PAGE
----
Reading "savemainesbearhunt.org" (do you find that name as irritating as I do? You can still hunt bears, you just won't be able to bait them or trap them or use hounds to hunt them) They are saying that with out these 'reliable" methods of hunting, the cull of the population would go down. That it is very hard to hunt a bear with out these methods, and with an increased population you will have increased aggression in the population as they go in search of food. A quote from that website: "Consider: A year ago, hunters shot 2,845 bears in Maine. Of those bears, at least 2,633 — a whopping 93 percent of the total harvest — were shot using the methods that may be banned come November." *  Well considering these methods are legal, and cheap and easy, who wouldn't use them?? I don't think that is much of an argument.

However, reading their own website and reading the history of bear hunting, one has to wonder what the biologists and game wardens are thinking. Currently the cull is below management levels they themselves set and the population is increasing anyway. The history of bear hunting is that we used to do it twice a year, now we currently only allow it once a year. If hunting bears is so hard and getting rid of baiting would make it that much harder, why do we not allow increased time for hunts? Why are there still caps of two bears per hunter? Couldn't better management of the population occur with a fair hunt if done right?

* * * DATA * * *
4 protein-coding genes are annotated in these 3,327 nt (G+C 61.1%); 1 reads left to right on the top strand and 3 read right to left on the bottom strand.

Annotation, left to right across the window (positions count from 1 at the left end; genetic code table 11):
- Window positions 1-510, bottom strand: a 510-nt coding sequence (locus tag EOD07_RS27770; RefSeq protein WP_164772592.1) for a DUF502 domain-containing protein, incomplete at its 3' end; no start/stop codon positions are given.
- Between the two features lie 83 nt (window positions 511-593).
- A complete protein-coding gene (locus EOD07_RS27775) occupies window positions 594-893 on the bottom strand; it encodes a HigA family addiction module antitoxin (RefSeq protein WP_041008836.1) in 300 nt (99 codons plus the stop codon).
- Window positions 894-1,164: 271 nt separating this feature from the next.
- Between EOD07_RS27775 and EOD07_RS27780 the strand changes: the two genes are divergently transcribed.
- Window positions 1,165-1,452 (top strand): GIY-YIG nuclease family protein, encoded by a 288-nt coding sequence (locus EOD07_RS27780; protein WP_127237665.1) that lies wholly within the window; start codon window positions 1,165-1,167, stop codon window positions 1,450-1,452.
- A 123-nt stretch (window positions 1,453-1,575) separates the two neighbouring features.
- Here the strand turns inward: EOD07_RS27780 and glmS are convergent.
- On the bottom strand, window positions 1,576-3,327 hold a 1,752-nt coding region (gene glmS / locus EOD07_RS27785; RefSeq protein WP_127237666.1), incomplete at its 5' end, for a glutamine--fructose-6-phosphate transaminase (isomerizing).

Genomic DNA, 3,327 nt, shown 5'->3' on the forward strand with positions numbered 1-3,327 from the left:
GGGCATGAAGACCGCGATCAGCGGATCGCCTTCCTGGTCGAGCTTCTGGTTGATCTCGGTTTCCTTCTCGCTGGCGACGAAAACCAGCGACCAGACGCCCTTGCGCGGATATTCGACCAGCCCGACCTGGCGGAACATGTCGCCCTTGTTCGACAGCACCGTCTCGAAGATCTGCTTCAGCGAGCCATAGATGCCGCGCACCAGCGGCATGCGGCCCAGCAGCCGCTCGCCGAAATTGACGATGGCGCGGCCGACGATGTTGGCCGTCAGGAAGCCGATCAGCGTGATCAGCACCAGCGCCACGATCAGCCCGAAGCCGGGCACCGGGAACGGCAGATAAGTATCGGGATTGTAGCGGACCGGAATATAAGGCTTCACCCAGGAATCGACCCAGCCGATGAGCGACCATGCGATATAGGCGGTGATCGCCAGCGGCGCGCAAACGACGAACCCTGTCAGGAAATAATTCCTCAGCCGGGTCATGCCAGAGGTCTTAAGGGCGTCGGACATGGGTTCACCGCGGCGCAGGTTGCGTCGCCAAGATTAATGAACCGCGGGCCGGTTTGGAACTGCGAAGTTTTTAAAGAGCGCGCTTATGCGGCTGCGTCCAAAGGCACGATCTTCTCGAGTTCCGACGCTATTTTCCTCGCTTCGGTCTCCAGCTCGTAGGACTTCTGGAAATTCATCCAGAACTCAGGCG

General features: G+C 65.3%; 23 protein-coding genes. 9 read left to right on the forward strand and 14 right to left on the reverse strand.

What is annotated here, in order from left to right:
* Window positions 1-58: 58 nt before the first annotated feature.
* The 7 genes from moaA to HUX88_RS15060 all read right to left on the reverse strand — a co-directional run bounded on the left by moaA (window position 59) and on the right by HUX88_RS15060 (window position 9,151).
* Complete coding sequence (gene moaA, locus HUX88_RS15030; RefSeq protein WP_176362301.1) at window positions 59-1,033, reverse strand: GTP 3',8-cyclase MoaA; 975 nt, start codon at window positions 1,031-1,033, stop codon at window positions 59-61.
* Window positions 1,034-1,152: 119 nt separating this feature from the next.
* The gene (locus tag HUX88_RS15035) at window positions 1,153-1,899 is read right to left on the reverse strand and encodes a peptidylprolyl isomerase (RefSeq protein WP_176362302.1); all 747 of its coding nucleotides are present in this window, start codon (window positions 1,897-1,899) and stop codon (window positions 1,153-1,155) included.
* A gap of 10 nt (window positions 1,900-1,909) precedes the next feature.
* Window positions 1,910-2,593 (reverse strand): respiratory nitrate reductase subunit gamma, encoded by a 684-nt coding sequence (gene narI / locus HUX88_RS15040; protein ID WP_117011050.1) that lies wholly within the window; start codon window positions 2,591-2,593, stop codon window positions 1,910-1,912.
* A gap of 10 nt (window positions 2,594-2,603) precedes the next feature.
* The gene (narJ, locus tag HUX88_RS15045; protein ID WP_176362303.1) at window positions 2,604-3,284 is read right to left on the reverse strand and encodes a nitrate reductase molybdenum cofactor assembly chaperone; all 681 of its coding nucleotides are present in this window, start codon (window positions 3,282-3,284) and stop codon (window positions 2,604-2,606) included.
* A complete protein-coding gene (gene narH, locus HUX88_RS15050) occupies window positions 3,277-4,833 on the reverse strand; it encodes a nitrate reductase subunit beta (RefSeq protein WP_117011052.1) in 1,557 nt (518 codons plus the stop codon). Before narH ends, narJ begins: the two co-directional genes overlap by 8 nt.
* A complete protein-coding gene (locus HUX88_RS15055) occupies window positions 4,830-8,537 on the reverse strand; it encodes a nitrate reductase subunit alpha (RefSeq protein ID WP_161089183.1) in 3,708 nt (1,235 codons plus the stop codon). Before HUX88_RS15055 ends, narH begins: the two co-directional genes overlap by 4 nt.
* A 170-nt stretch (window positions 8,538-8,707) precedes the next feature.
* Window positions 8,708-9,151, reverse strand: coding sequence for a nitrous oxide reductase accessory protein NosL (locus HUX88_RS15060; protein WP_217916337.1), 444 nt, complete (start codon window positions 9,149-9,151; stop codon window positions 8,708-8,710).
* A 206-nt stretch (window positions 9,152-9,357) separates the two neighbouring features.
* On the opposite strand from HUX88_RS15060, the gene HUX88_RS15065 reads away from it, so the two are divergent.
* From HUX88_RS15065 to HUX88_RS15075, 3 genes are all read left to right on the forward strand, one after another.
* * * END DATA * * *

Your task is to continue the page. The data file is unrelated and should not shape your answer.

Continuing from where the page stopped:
Another reason they say we should allow baiting and trapping is because it allows for a 'cleaner kill'. I can't really fault that reasoning. Apparently a running bear is kinda hard to hit and can cause a hunter to wound the animal and not outright kill it. When this happens with a deer, it is not hard to imagine the hunter tracking the deer through the woods to either claim his deer or finish it off and then claim it. With a bear you run the risk of running into an injured bear being mauled. Okay, point to the baiting, but it also seems to be more fair to allow the bear the chance of getting away. If you want a bear sitting still when you shoot it, set up near a berry bush, or somewhere else a bear would naturally forage for food.